Interesting discussion today by Luke Jensen and Lief Shiras re Nadal (in his match against Alberto Martin in the final).
Jensen, quite rightly, noted that Nadal is about 6'1 or 6'2, instead of the 6'0 on the ATP site. And he's probably about 178 pounds.
The reason I'm bringing this up, though, is that Jensen kept comparing him to Roddick in terms of body size, style and forehand.
I certainly don't see the comparison in many respects, especially in terms of serve. If Nadal had that, he'd unbeatable. *lol*
They may have height in common, but I think Nadal has a genetic soccer-style physique that Roddick doesn't have.
No bad reflection on Andy at all. I just was surprised at the analogies Luke was drawing between the two today. I see more differences than I do similarities. Except they both go to the ISO forehand a lot.
I think it's a misconception that Safin is quite bulky. The truth is that he actually has a tall and lean body type. There is a shot of him practicing, in the latest ACE tennis magazine in the UK, and I was surprised at how lean he actually is. It's just that his broad shoulders make him seem bulkier than he actually is.
I've got the Safin vs Fed (AO 2005) match on DVD and Safin moves unbelievably well. During his rallies with Fed, he was changing directions on the fly extremely well. Throughout the match, both commentators, including Cliff, kept mentioning what an excellent mover Safin is. Even Hewitt, in his interview before the final, acknowledged what a good mover Safin is.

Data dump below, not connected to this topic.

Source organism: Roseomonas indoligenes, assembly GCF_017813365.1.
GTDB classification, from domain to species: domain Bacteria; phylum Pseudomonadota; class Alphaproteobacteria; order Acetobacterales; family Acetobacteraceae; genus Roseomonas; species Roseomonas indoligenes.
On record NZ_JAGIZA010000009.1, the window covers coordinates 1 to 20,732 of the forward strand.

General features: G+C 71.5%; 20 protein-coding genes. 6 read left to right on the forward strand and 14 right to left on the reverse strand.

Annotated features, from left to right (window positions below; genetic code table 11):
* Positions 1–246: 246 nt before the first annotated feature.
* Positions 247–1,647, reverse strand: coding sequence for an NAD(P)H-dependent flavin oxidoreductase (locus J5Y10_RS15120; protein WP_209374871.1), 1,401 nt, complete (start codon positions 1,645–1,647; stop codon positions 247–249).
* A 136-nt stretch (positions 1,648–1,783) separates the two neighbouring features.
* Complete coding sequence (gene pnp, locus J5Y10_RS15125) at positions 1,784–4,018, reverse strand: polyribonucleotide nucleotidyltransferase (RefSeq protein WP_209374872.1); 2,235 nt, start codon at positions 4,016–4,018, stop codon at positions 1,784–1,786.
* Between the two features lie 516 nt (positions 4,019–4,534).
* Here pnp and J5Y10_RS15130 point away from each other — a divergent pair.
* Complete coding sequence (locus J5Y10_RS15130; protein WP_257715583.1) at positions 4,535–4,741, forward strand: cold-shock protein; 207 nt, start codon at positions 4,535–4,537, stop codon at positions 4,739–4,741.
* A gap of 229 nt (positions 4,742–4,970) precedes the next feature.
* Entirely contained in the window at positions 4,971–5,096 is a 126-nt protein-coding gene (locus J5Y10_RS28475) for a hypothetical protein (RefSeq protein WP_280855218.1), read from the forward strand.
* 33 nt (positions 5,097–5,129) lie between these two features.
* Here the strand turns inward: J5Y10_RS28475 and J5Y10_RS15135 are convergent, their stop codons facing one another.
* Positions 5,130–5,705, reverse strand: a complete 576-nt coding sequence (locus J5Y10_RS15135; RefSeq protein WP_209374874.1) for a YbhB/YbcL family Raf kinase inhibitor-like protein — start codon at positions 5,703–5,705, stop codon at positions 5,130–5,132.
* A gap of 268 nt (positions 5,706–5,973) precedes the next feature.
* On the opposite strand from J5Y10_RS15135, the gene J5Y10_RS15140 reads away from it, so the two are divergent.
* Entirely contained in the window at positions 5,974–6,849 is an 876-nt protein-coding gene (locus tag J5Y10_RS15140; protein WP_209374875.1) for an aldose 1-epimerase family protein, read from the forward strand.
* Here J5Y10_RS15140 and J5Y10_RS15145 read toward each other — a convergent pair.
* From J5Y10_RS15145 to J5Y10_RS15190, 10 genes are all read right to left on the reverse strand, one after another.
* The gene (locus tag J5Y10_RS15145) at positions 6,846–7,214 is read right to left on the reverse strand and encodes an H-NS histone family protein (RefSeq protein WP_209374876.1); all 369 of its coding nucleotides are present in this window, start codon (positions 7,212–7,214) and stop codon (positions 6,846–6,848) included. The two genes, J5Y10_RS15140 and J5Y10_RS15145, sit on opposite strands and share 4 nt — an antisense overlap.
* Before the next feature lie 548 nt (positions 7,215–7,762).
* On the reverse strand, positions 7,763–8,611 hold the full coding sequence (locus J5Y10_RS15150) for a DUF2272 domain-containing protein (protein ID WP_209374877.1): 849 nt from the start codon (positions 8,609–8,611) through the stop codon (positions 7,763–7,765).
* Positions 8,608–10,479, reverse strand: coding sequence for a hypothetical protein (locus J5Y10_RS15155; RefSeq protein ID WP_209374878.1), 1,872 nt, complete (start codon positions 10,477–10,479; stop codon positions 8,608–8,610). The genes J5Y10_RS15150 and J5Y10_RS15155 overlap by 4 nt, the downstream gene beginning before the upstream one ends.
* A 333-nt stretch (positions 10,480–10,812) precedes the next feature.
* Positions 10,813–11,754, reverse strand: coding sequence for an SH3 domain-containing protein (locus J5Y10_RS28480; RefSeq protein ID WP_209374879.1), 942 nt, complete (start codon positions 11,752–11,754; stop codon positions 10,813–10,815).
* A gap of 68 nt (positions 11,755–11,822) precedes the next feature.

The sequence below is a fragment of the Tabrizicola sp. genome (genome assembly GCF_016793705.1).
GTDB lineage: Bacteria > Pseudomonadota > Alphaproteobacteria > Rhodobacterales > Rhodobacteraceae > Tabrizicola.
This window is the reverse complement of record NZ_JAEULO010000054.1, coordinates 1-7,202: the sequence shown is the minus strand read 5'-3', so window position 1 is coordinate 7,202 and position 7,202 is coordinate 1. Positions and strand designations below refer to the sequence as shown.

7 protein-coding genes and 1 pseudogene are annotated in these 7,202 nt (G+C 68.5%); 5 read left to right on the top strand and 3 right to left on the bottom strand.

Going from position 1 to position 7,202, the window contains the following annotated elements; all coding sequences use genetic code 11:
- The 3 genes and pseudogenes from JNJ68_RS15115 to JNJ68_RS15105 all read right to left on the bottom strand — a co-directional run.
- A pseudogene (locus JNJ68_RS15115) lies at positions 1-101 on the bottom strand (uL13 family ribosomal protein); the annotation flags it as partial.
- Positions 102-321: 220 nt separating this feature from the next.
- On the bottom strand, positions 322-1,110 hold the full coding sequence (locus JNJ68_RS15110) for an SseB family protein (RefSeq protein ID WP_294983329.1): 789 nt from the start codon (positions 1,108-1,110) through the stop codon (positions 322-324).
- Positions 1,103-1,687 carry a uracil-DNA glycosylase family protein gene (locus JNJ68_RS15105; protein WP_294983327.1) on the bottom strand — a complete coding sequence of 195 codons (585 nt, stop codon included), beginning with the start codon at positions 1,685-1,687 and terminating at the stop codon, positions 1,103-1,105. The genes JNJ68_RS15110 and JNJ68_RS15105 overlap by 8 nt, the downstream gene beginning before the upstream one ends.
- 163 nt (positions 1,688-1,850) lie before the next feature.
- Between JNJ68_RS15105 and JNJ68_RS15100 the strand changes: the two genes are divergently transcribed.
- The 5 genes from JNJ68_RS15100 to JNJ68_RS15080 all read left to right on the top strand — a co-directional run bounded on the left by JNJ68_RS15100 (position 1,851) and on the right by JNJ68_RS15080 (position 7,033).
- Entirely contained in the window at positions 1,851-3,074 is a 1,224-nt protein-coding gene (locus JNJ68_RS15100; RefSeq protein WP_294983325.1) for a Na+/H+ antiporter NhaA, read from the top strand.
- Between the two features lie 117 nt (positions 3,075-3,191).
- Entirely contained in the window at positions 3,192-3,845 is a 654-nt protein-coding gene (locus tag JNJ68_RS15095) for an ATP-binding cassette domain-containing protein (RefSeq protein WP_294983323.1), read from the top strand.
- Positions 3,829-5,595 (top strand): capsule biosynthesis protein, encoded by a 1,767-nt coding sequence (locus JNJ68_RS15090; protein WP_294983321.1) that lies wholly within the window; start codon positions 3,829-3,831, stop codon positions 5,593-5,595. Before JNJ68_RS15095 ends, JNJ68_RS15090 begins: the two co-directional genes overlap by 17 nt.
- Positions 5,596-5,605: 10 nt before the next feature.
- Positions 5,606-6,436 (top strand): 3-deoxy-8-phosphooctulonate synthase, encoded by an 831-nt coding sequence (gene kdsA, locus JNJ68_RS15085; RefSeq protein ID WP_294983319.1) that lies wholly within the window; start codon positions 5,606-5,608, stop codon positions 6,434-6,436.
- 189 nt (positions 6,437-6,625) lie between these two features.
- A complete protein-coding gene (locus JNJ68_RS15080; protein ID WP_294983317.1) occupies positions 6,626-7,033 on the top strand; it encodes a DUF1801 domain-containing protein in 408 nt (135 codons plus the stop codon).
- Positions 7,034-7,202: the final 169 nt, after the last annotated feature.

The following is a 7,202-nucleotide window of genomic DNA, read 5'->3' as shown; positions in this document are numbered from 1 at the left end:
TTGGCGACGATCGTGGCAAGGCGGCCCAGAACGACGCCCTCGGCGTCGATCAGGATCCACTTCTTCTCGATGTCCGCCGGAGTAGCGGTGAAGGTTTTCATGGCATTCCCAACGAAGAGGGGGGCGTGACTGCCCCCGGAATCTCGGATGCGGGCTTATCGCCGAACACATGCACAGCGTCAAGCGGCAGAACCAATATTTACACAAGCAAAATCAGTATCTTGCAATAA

Yes, Grif is right... The "huge bulky Russian badass" myth about Safin is just a myth... I don't really understand how it came about. Someone like Moya is bulkier yet doesn't weigh close to 200 pounds. Even Nadal and Roddick are bulkier.
Maybe I'll post a couple pics later to prove my point...
Grif makes a very good point, any"body" that can outlast Federer in a 5 sets slam (AO 2005) final would have to have an almost perfect tennis body ! BTW, that is my match of the year. Safin does appear to be heavier because I think he is "big boned" thus looks more massive. His stats, which are always not quite accurate, list :
Height: 6-foot-4 Weight: 195 lbs from :